Associated Press
An artist depicts Northrop's proposed KC-45A aerial tanker refueling a B-2 stealth bomber. The tanker deal is expected to be awarded by the end of the year.

WASHINGTON — The Pentagon opened a second round of bidding Wednesday for a $35 billion Air Force tanker contract, following an error-plagued first attempt that featured bitter competition between Northrop Grumman Corp. and Boeing Co.

A revised draft request for proposals was issued to build 179 new aerial refueling tankers meant to replace the Air Force's current fleet that dates back to the 1950s.

The team of Northrop and Airbus parent European Aeronautic Defence and Space Co. won the original contract, but Boeing protested, saying the Air Force did not conduct the process fairly and favored Northrop. A Government Accountability Office review found "significant errors" in the Air Force's decision, and Defense Secretary Robert Gates later said he would reopen bidding.

The revamped competition will focus on areas where government auditors found problems with the initial process. Both companies have indicated their bids will be similar to their original plane proposals.

Northrop's version was larger than Boeing's, but the GAO concluded the Air Force unfairly gave Northrop extra credit and did not make it clear that size and the ability to carry more fuel would be a bonus.

Changes in the draft request for proposal make that clearer, saying "additional value" will be given to any proposal that can carry more fuel than required. It will also evaluate the cost of each program on the expectation that each plane will last 40 years, longer than the earlier proposed 25-year life cycle.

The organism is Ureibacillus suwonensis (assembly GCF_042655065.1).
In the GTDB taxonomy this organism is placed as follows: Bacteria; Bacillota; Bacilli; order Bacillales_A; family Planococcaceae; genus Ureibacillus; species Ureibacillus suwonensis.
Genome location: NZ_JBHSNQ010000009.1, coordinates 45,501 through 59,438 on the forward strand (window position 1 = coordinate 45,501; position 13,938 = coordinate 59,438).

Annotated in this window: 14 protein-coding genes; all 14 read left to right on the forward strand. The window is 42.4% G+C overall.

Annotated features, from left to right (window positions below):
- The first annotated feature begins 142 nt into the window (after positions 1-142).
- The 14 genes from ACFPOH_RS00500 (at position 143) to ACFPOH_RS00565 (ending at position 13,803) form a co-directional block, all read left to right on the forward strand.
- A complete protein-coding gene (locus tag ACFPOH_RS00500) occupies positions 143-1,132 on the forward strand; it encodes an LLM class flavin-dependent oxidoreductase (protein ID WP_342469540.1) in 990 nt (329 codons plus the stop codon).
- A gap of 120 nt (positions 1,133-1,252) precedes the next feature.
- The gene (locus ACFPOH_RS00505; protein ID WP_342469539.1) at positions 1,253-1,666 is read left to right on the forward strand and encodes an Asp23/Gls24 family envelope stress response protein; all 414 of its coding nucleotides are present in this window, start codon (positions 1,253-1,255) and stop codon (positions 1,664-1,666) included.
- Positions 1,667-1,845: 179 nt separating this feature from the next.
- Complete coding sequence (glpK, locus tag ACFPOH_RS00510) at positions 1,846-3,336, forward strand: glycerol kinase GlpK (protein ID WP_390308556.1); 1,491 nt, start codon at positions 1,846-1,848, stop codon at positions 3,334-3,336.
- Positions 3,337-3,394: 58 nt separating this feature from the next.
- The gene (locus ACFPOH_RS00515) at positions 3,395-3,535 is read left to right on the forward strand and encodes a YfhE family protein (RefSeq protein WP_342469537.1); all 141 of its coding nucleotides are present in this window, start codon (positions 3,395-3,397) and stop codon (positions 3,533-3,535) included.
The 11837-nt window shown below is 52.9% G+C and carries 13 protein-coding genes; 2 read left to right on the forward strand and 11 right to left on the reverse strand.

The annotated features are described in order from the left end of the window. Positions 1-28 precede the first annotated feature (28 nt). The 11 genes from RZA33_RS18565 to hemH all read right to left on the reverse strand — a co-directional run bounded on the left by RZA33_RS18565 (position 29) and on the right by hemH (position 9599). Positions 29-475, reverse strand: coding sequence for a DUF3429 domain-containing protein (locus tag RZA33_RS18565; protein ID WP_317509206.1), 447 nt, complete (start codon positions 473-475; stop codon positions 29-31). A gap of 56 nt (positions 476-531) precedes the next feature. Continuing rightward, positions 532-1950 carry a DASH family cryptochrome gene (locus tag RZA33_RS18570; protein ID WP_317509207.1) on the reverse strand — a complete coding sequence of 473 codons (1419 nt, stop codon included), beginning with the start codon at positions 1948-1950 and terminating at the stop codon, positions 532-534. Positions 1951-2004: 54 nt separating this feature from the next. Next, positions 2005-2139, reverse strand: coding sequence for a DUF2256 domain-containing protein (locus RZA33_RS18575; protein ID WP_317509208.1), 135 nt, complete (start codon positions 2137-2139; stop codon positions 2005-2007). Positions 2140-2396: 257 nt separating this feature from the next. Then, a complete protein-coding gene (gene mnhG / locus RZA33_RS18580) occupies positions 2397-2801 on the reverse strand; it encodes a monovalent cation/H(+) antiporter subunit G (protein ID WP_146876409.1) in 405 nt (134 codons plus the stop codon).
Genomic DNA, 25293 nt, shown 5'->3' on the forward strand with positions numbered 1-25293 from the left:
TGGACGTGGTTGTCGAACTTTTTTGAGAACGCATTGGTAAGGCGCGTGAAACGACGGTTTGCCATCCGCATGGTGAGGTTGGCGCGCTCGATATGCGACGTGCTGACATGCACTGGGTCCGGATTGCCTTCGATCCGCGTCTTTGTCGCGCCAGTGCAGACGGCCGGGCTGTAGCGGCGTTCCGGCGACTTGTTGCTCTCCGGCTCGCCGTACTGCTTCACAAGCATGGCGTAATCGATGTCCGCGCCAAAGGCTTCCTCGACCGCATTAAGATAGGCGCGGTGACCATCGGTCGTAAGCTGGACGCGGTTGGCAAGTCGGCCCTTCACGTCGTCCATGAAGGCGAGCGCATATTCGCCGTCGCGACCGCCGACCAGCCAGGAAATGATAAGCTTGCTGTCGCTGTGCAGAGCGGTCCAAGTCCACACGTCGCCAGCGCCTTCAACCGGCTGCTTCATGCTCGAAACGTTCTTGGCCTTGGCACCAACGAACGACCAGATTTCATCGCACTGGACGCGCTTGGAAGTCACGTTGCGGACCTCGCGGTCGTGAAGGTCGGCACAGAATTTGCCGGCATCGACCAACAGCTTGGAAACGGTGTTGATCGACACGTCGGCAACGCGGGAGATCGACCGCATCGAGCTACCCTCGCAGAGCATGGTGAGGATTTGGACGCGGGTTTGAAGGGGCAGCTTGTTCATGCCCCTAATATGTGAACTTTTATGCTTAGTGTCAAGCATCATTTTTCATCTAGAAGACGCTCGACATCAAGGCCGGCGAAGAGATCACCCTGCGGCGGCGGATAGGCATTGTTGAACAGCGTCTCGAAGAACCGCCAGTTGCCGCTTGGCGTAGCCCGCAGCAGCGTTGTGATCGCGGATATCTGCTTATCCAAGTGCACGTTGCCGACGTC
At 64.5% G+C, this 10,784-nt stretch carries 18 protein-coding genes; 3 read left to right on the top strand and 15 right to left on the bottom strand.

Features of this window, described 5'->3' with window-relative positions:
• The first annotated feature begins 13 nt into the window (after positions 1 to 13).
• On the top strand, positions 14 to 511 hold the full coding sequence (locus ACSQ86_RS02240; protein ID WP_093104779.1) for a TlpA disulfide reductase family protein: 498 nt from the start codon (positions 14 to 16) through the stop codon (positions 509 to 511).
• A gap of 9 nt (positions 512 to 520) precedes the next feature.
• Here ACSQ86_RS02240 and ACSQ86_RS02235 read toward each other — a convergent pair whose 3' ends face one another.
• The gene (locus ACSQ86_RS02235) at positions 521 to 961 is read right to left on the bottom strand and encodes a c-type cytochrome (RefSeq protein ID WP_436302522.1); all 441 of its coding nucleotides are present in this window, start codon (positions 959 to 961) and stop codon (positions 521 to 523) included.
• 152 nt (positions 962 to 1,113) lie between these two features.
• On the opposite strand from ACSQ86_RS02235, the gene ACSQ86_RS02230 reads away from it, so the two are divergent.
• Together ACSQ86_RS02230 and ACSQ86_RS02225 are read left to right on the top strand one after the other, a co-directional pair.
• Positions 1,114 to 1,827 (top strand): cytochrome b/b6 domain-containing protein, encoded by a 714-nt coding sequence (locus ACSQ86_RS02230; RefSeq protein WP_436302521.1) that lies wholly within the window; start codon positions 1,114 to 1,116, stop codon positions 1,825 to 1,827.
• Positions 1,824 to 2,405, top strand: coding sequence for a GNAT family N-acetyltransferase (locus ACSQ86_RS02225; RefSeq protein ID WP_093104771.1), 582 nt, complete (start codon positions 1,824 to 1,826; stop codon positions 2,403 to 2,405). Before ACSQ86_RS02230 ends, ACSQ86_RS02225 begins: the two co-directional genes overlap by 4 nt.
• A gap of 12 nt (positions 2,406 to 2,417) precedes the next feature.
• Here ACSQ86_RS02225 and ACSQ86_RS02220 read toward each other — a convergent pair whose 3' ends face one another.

Shay Assad, the Pentagon's director of defense acquisition policy, said the new draft clarifies for the contractors how their bids will be reviewed. The revised document provides a "very clear and unambiguous insight into the relative order of importance and the technical factors we are going to evaluate," he said.

Northrop spokesman Randy Belote said the company was reviewing the request and planned a response soon. Boeing was checking to see if it addressed the GAO's criticisms, but company spokesman Dan Beck said it was too early to comment.

Boeing and its Capitol Hill supporters have charged that the Northrop partnership with a European company will siphon jobs away from the United States, as the nation's economy is swooning. But Northrop officials say much of the work would be done domestically, with 1,500 jobs created in Alabama alone.

Boeing estimates the tanker contract would support 44,000 new and existing jobs with more than 300 U.S. suppliers. The company would perform much of the work in Everett, Wash., and Wichita, Kan.

Northrop has said its tanker would support four new factories and 48,000 jobs with 230 U.S. suppliers, including more than 1,500 new positions in Mobile, Ala., where the tanker would be assembled.

Northrop — which currently has 1,228 Utah employees — has said 220 jobs would be added in Utah with the contract, both in Northrop's operations and with four supplier companies. Boeing has 739 employees and 236 suppliers and vendors in Utah.

The final version of the request for proposals is expected to be released to both companies on Aug. 15. The new bids are due Oct. 1 and a decision is expected by the end of the year.